To initiate a week long celebration of autumn, we decorated the school with pumpkins of many shapes and varieties and tied several corn stalk bundles to the arbors and gates. We then began an investigation of many fall related things, including corn. The students shucked the corn, many of them had never done so, carefully removing the husks and the silks and saving them for future use in the studio.
Then, of course, we had the great reward of EATING the corn right off the cob.
Corn has many uses. The husks alone can be used for tamales, decorations and corn husk dolls. Once the corn was shucked and eaten, the green husks were carefully tied into several small dolls. The children were interested. So, I purchased several bags of dried corn husks (the kind you use for tamales) at a local mexican market, soaked them in warm water and used these to make more corn husk dolls. As I made the dolls, the children and I talked about other kids who lived here hundreds of years ago. In a time when they didn't go to a store to purchase a toy, but instead looked around at the things in their own home and yards, and used these supplies to craft their toys. All the while I carefully tied the husks into a doll body. When the doll was finished, I explained that the doll could now be dressed and decorated in any way they wanted, pointing to a variety of containers filled with interesting fabric, buttons, yarn, feathers, raffia, etc.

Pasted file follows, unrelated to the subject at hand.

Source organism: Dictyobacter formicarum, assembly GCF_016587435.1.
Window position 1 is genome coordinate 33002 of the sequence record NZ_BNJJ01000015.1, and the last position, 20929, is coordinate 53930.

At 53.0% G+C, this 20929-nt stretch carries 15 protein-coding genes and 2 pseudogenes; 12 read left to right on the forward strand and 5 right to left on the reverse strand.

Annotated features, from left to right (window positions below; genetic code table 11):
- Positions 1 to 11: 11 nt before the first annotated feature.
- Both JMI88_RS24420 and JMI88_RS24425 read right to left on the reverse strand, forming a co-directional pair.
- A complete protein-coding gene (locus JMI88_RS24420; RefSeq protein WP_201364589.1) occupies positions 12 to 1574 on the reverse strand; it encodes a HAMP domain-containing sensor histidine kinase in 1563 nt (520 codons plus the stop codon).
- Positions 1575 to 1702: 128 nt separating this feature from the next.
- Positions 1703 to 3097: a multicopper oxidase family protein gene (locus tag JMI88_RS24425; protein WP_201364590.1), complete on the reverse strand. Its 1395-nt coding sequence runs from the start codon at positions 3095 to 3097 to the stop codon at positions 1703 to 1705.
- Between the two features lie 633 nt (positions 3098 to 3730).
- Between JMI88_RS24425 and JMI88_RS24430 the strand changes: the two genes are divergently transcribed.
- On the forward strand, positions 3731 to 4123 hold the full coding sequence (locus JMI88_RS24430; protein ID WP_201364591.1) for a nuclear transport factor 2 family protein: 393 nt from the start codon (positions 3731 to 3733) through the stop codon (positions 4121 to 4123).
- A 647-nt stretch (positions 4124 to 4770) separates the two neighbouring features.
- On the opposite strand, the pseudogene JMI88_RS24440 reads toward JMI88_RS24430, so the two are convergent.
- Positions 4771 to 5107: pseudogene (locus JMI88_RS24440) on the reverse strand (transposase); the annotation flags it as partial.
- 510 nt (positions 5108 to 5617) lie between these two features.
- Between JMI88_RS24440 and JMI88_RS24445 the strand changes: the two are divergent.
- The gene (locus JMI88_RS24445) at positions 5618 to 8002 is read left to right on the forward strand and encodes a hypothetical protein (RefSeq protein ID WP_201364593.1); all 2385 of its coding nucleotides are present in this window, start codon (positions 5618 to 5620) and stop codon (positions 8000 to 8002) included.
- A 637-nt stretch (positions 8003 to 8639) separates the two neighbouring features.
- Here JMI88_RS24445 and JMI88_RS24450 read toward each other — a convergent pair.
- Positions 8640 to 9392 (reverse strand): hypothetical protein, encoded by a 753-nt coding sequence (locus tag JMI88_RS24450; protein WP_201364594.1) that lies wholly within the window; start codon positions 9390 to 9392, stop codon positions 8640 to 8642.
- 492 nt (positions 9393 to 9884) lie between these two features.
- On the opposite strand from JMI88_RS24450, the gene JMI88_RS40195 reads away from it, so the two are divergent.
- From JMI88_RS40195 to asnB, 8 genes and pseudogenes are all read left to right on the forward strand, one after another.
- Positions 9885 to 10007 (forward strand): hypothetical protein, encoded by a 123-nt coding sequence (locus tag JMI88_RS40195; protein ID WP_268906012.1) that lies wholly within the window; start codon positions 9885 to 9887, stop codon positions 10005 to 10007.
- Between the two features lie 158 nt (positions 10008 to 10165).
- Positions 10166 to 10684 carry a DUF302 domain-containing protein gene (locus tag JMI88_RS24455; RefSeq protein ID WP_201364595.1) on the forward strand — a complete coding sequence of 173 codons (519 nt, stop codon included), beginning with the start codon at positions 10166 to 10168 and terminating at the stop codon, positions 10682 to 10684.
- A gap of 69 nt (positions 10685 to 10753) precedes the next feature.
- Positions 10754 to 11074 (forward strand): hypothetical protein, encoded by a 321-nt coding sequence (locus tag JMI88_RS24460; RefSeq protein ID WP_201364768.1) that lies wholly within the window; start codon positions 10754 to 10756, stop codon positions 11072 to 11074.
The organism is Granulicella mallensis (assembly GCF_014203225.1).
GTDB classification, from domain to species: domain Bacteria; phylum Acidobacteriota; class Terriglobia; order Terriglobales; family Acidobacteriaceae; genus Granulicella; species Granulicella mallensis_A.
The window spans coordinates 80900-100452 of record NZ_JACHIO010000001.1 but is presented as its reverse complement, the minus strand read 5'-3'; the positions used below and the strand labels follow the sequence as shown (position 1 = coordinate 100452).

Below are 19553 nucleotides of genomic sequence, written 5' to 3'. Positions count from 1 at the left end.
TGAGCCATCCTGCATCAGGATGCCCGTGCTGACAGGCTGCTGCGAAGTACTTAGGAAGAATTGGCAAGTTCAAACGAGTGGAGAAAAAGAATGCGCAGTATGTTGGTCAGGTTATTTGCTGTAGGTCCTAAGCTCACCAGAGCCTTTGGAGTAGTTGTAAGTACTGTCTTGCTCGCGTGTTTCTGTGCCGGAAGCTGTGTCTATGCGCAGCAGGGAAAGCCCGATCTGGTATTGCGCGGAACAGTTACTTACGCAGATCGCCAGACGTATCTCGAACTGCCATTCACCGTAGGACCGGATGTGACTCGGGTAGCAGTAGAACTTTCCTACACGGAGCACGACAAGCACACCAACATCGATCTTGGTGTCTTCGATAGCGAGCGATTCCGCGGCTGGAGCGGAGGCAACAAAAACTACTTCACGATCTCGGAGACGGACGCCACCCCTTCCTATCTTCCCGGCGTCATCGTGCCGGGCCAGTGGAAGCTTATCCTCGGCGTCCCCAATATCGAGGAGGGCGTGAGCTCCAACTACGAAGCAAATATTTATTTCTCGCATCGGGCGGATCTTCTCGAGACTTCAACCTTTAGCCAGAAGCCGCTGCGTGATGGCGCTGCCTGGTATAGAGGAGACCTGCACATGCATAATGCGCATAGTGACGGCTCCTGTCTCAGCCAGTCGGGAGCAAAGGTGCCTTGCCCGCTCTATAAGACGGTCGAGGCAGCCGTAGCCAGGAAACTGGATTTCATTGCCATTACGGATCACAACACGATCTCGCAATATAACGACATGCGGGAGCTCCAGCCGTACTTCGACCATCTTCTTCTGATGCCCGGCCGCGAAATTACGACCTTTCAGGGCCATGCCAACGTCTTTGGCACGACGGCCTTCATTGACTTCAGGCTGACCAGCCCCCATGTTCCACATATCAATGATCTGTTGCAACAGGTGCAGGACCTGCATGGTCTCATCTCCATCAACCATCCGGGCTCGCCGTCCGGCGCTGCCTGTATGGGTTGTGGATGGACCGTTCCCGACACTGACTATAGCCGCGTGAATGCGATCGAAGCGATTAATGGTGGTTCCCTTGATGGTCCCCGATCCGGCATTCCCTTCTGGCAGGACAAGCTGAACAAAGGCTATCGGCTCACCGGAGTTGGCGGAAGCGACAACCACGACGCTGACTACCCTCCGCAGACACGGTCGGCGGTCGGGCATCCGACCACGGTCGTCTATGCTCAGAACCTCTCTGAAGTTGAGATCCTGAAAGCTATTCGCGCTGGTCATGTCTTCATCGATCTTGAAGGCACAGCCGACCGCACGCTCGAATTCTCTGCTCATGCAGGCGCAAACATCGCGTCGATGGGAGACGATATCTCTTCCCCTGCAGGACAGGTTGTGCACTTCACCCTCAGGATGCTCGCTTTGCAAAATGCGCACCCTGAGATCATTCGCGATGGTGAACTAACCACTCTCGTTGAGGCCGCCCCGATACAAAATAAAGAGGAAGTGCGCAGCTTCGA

Over the next several days, the children made a village of dolls, each as unique and creative as the imaginations of their maker.
Here are just a few examples:The toddler classes were invited to paint their corn husk dolls and then bring them home.In closing this post, I'd like to extend a heartfelt wish. I hope that each of you escape into the crisp fall air and feast your senses on the magesty of the season with at least a smidgen of the wonder and awe that we each possessed in the heart of childhood.